Islamic Leader Unpleasantly Surprised by President’s Statement on Muslims

Total Croatia News

ZAGREB, September 12, 2018 – The head of the Islamic Community in Croatia, Aziz Hasanović, said on Wednesday he was unpleasantly surprised by Croatian President Kolinda Grabar-Kitarović’s statement that Muslims in Croatia lived in fear and that it was difficult to include migrants in the Islamic community.

In an interview with Austria’s Kleine Zeitung paper, Grabar-Kitarović said Croatian Muslims lived in fear, backing her claim with a recent talk with “Croatia’s mufti.” She said he was “completely exhausted from attempting to include migrants in Croatia’s Muslim community, which is integrated in Croatian society.”

“The man had ‘frustration’ written on his face. Our Croatian Muslims live in big fear. They fear for their inclusion in society, worried that they will become segregated and that this will be caused by individuals coming to us under false pretences, but actually to promote radical ideas,” the president was quoted as saying.

Mufti Hasanović said in a press release he was “not a little surprised.” “Such statements, if true, aren’t conducive to the development of trust and they also narrow room for developing cooperation in the future, regardless of the fact that it will be at everyone’s expense.”

“The question of all questions is: Why should Muslims in Croatia, who defended and created it with their fellow citizens of other confessions, be afraid and should they be?… People are either good or bad, not Muslims and others,” he said, confident that Grabar-Kitarović felt the same.

“Here one primarily means migrants who need help, but also all people who need help, of whom there are more and more in Croatia,” Hasanović said, adding that every Islamic Community project was coordinated with state services “as we are part of the team for the integration of asylum seekers.”

“This summer alone we managed to ensure 3,000 packages for migrants and complete equipment for the beginning of school for 56 pupils. Fifty families care for 50 of the most vulnerable persons who need constant help. We organise every religious activity solely in our mosques so that they don’t separate themselves and feel neglected or become ghettoised,” Hasanović said. “Those processes are supported and realised by members of our community, to whom I’m especially grateful, as I am to all state services and ministries,” he said, adding that Muslims in Croatia feared no one “but God.”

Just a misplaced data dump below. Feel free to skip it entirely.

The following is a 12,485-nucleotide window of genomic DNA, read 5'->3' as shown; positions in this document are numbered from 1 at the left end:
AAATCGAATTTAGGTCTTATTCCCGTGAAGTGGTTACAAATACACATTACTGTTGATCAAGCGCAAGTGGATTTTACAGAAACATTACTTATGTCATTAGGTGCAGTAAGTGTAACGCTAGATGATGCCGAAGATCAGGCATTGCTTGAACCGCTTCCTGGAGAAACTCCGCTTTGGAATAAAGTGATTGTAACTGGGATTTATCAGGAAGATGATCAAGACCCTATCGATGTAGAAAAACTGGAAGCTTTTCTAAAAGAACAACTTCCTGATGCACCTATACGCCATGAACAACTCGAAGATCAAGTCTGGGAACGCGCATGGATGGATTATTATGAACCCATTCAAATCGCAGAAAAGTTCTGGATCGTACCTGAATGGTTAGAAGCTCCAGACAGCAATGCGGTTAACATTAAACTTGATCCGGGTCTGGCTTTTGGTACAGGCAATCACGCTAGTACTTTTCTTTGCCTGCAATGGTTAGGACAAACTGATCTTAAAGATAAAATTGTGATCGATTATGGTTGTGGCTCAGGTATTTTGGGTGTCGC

Migrants who may have come here for “some other motive” that was not existential have not been noticed in Croatia, Hasanović said.

“The situation in Europe is becoming more complex and any statement which contributes to exclusion is, unfortunately, welcome today as it ignites passions which were not lacking in Europe in the past and which, for some, were fatal,” he said, hopeful that, given the Islamic community’s very good cooperation with Croatian authorities, Grabar-Kitarović was misquoted and that a denial would follow soon.

President Kolinda Grabar-Kitarovic responded on Wednesday to the reaction, saying she never claimed that “Croatian Muslims fear for their inclusion in society” and that a key part of her sentence was left out during editing. The president’s position on the Islamic Community in Croatia is well-known and has been repeated many times – the community is fully included in society, her office said in a press release.

The president often says that Croatia’s experience with the genuine co-existence of members of all religions is an example of how it is possible to establish true inter-religious dialogue, and she often highlights the important role of the Islamic Community in Croatia and of every individual, as well as the contribution of fellow citizens of the Islamic faith to the Homeland War, the press release said, adding that the president’s position is fully aligned with Mufti Aziz Hasanović’s statement.

The president’s office said she and Hasanović regularly held talks, given his reputation in Croatia and internationally recognised role in encouraging inter-religious dialogue.

We note that in the interview the president expressed her conviction that the Muslim community in Croatia is fully a part of Croatian society, and that she did not say that Croatian Muslims fear for their inclusion in society, the press release said. Unfortunately, when her answer was being edited, a key part of the sentence was left out, the part in which the president refers to appeals from Velika Kladuša, Bosnia and Herzegovina which express fears that the stability of the local community is under threat, the press release added.


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